In these tough economic times RIF’s, a “Reduction In Force” are a part of the business landscape. It requires employers to make hard decisions that affect some, but not all, employees and it is an area ripe for potential negative legal and financial consequences. Start an analysis by considering alternatives to a RIF that might meet a company’s needs, but would be less expensive and less risky.
If a RIF is the best alternative, then determine its scope and establish a budget for the process. Identify the estimated number of individuals that need to be laid off in order to meet the cost goals. Is the reduction going to be throughout the company, or will it be limited to certain departments? Will it eliminate job titles or reduce the number of people in certain jobs, or both? Be specific with these goals. A budget for the RIF process should be established to include costs for outplacement, counseling, extended benefits, severance packages, consultant and legal advice and retraining. And of course, take into consideration the hidden cost underlying every workforce reduction including the training and development investment made in those people who will be eliminated in the RIF.
Now it is time to identify the selection criteria that will be used to determine who will be let go. The criteria must be business-related and the most legally defensible criteria are objective, such as length of service, demonstrated skills, education, quality of production, written performance evaluations and discipline history. Subjective criteria such as enthusiasm, versatility, and personality, are also permissible criteria provided they are actually required for the particular job and are not applied in a discriminatory manner. The RIF should not be aimed at particular employees.
Many employers use a rating system to select employees to be RIF’d, giving a rating or ranking to each worker, sorting them by skills, value, contribution to the organization referencing performance appraisals, employee self rankings, team rankings, customer ratings, output data, outside consultant assessments, training scores and skill assessments to assist in the selection. Such rankings should be as objective as possible and should compare to rankings of prior performance evaluations to ensure that there are no huge discrepancies between the two. Consistency in selection and application of the criteria is critical.
Now use the agreed upon selection criteria and prepare a confidential preliminary list of employees to be eliminated in the RIF. Using that list, perform a “disparate impact” analysis by comparing the demographics of the workers on the preliminary list with those who will be retained. You are looking to ensure that employees in protected classes, such as gender, age, race, national origin, religion, sexual orientation, pregnancy, disability and other legally protected categories are not intentionally or inadvertently being selected to lose their jobs at a higher rate than their percentage in the workforce. For example, if 10 out of 100 employees in the company are over the age of 40, it would be anticipated that roughly 10% of those employees being RIF’d would be over 40. If 50% of those on the preliminary list are over age 40, then further investigation is warranted to determine and eliminate those criteria resulting in such a disparate impact on those over age 40.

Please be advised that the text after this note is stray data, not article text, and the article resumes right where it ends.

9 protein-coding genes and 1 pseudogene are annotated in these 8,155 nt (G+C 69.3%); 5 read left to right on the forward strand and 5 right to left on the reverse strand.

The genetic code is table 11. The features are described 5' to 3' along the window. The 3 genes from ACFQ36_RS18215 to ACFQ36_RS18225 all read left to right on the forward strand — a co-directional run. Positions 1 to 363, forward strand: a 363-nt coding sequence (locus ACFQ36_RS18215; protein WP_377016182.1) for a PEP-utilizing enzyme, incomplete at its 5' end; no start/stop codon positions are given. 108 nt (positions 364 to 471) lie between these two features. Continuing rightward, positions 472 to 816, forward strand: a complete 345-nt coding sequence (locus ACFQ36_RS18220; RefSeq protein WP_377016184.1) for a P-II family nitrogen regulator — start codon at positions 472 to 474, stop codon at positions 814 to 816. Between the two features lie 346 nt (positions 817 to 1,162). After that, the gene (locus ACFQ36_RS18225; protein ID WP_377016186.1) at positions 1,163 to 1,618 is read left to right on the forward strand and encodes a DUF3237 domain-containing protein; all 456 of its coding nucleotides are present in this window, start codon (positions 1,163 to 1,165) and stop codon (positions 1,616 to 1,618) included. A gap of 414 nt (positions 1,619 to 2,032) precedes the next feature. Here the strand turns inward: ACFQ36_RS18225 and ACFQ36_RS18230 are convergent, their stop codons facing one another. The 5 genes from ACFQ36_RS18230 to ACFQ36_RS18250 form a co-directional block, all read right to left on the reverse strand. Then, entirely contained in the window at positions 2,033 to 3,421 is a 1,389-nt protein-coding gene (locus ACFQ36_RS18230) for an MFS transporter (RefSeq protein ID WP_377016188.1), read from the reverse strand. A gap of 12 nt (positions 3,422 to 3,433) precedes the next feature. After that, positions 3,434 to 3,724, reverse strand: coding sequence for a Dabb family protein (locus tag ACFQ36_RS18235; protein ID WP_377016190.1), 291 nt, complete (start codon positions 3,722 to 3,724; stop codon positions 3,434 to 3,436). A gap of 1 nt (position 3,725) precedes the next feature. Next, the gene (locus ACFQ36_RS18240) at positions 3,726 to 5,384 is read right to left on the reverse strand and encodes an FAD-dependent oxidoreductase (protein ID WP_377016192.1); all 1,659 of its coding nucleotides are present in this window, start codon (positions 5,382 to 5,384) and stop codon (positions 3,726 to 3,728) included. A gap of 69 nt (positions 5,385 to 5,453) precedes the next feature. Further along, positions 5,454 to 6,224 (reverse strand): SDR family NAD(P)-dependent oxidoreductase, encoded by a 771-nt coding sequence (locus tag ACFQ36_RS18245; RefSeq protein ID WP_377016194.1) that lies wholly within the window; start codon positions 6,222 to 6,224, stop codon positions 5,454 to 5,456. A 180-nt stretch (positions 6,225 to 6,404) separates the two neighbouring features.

Consider asking departing employees to sign a legally binding document releasing the company from any claims and bringing the employment relationship to an end without legal controversy. A separation agreement containing a waiver/release of claims is commonly used. Promises of non-disparagement, confidentiality, and non-solicitation of customers or other employees might also be included. There are specific federal statutory requirements for waivers of age discrimination claims in a RIF, including that the employee be expressly advised in writing to consult an attorney before signing the agreement; given 45 days to consider the agreement before signing; given 7 days after signing the agreement to revoke it; and, given disclosures consisting of general information about the RIF decision process, as well as specific information about the job titles and ages of persons selected and not selected for separation in the RIF.
Provide necessary notices. By way of example, the Workers Adjustment and Retraining Notification Act (WARN) is a federal statute that requires that employers give a 60-day layoff notice to workers, their representatives and local government officials, under certain circumstances. This written notice is required for companies with 100 or more employees that close plants or operating units with 50 or more employees, or that lay off either 500 or more employees or 50 or more employees making up more than a third of their workforce.
Before executing a RIF it is best to take some time and develop a comprehensive and carefully thought out plan in advance. Seek out professional advice so as to minimize risk. A few precautions taken prior to implementing a RIF can save in significant legal and financial problems down the road.